Chiu Shun Yu, Bonnie
PECC Intern from Hong Kong, China
The Asia-Pacific region envisions the building of a “dynamic and harmonious community”. At the heart of a community is holding something in common – common views, values, beliefs, and direction. Do such shared views exist in the region? If not, what are the divergences?
The Pacific Economic Cooperation Council (PECC) has conducted the State of the Region surveys since 2006, asking the views of opinion-leaders from more than 24 economies in the Asia-Pacific region. Two questions, on short-term economic outlook and regional economic integration, are chosen specifically to examine the region’s views on important economic issues.
To quantify the divergence in views, the coefficient of variation is used. It is a percentage derived from dividing the standard deviation by the mean.
The advantage of using this over standard deviation is that it is independent of the mean. There are two crucial findings. Firstly, the highest level of divergence in views is on the issue of the WTO Doha Development Agenda (DDA). The second finding is that, the variation in views on regional economic integration is higher than that on short-term economic outlook. A summary of the coefficients of variation is presented in the chart.
Diverging Views on the WTO DDA
Opinion-leaders were asked to evaluate the likelihood of success and how promising different initiatives were as pathways to a Free Trade Area of the Asia-Pacific (FTAAP). The highest level of divergence in opinions was on the DDA. The average coefficient of variation was 51%, around 15% higher than that of the other initiatives: the Trans-Pacific Partnership and ASEAN-Plus agreements, including ASEAN+3, Regional Comprehensive Economic Partnership, and Comprehensive Economic Partnership for East Asia (see chart).
Throughout the six years of the PECC survey, this level of divergence has only been matched at one other time and one other issue. In 2008, as the global financial crisis was just unfolding, there were significant widespread debates about the impact of the sub-prime crisis on the US economy. Views on the US economy among PECC panelists were equally divergent, with a coefficient of variation of 51%.
One interesting finding sheds light on a credible approach to advance the DDA: there is less divergence in opinions on the importance of the DDA, than its likelihood of success and how promising. When asked about its importance in stimulating growth in Asia-Pacific region from 2009 to 2011, the coefficient of variation is significantly 20% lower, at 31% (see chart). Reinforcing the consensus on the DDA’s conceptual idea and importance may reorient economies to restart stalled discussions. Perhaps the negotiations have become victims of the endless horse-trading or lack thereof, rather than focusing on what the potential benefits would be.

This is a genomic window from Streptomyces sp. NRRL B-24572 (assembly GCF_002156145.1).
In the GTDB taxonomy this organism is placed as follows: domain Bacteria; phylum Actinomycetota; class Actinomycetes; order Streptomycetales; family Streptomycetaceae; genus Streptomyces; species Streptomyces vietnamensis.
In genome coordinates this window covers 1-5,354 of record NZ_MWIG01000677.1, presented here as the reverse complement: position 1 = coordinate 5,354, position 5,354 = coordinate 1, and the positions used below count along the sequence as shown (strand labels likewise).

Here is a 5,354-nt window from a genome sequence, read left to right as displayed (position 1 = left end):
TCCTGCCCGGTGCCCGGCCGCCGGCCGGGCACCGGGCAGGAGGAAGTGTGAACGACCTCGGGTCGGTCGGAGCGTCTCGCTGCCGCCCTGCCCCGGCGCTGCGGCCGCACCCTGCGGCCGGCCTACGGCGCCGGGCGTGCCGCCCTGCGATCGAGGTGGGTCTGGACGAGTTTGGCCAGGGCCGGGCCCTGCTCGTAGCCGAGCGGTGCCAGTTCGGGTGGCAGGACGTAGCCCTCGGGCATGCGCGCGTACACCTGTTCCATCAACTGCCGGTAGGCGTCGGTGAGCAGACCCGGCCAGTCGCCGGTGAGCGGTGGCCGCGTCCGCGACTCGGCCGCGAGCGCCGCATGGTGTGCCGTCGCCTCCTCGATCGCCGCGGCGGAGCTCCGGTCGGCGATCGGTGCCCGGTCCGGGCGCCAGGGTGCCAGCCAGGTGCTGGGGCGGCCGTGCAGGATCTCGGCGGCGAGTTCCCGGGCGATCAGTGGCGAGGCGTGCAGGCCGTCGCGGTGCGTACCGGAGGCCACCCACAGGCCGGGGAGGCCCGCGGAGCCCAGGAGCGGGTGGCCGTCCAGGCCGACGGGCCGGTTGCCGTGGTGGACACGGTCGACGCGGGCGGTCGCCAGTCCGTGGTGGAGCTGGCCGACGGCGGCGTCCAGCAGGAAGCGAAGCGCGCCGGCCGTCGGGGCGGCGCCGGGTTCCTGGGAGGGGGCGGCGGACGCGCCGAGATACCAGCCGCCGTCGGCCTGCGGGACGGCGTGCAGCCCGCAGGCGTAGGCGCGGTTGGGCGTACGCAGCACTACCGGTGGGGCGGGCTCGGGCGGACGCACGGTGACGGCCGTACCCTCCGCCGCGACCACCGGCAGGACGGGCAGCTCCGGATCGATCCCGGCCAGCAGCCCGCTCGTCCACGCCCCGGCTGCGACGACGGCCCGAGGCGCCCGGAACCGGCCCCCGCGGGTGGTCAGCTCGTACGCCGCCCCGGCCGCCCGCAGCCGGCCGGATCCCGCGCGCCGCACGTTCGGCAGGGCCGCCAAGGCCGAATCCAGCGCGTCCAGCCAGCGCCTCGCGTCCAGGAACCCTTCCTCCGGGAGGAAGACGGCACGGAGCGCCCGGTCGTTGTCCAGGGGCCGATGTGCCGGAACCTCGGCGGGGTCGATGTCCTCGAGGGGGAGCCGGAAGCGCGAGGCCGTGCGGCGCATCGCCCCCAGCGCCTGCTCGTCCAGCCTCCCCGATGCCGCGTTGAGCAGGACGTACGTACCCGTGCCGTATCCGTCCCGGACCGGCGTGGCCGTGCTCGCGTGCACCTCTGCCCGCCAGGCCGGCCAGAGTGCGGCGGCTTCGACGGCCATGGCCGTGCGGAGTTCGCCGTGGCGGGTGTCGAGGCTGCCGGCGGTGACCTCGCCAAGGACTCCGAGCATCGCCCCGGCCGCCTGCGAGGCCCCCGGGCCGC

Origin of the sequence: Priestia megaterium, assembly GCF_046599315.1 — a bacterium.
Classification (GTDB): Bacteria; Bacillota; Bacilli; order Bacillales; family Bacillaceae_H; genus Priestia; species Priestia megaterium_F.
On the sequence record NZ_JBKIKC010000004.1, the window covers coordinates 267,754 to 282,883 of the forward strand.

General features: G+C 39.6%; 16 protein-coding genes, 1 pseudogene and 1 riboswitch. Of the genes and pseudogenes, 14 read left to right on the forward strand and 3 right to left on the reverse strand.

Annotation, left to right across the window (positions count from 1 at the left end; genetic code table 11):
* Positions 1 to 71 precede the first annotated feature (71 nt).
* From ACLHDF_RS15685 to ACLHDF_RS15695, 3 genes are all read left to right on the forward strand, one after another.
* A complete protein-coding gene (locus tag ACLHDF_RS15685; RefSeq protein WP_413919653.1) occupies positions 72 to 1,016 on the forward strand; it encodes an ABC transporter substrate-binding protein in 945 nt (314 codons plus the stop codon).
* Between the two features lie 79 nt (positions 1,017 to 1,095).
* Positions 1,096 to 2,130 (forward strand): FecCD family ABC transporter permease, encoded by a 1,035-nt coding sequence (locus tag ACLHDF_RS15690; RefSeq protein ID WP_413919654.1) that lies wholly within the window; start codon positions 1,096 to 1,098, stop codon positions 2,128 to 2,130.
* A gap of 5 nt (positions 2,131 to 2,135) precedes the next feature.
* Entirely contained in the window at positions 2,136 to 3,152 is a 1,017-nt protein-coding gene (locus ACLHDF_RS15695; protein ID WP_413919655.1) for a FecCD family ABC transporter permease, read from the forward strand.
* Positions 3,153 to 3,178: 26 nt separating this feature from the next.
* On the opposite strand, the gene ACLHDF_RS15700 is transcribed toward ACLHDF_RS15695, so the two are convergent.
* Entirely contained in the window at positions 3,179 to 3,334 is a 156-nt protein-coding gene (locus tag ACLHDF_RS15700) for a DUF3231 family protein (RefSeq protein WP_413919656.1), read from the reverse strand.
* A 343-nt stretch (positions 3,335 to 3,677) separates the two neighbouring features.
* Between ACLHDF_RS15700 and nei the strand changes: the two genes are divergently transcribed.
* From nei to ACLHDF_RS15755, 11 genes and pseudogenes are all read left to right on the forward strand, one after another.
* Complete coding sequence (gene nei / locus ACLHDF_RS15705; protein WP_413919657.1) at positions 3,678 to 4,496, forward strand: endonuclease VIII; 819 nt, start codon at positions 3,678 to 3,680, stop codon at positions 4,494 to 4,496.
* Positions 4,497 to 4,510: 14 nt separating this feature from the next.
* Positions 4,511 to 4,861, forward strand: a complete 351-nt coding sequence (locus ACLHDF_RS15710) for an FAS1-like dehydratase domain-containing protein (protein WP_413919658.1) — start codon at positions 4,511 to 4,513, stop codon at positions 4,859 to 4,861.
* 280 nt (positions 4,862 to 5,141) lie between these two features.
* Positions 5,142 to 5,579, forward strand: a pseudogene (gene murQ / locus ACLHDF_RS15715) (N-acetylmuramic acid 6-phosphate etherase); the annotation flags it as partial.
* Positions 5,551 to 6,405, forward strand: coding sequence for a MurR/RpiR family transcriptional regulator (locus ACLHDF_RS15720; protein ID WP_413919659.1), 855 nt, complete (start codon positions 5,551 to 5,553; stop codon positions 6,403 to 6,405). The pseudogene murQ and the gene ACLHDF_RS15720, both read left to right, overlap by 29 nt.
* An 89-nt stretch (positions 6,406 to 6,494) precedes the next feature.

Most importantly, the divergent views on the DDA should not necessarily be a pessimistic sign. It simply means that there is a mixture of very extreme views, including some very positive and supportive views. The high level of divergence should instead be seen as an encouragement, as the DDA has not yet been doomed to failure. Despite the widespread pessimism, it is still possible for leaders to swing the pendulum back to the positive direction. As Margaret Mead, the celebrated cultural anthropologist once said, "Never doubt that a small group of thoughtful, committed people can change the world. Indeed, it is the only thing that ever has." That there remains a group in the region willing to pursue the DDA leaves the door open to an effort to restart the negotiations and find common ground.
More split views on regional economic integration
The aggregate of responses on the outlook of China, Japan, the United States and the global economy from year 2006 to 2010, only has a coefficient of variation of 30%, lower than that of regional economic integration (see chart). Why is there a discrepancy between the views on economic outlook and those on regional economic integration? Economic outlook is always talked about in the news, with solid economic figures, and it directly impacts everybody. Yet, issues on regional economic integration are rarely reported, as they are too conceptual and are only discussed by high-level policy makers and professionals. Responses on regional economic integration are more likely to be subject to variation.
One possible suggestion to diminish the divergences is fostering a more open dialogue with different levels of society. There could be more media coverage and publication of information in this area, to keep more participants in society informed. Instead of continuing to use the current top-down approach to progress, a bottom-up approach – building a consensual view in the civil society - may be adopted.
In the two questions of the PECC survey examined, there are more divergences on issues of regional economic integration, than on short-term economic outlook. This points to the need to foster a more consensual view on regional economic integration across sectors. In particular, WTO DDA has a level of divergence comparable to that of the United States’ outlook in 2008. On the bright side, there is relative convergence on the DDA’s importance. Most importantly, the high level of divergence on the DDA has positive implications. There are still respondents believing in the DDA being very likely to succeed and very promising. If the region could demonstrate united leadership in bringing the DDA to succeed, it may still be possible. The road to building an Asia-Pacific community is long. But diminishing the divergences and seeing them in a new light could bring the region one step closer to an Asia-Pacific Community.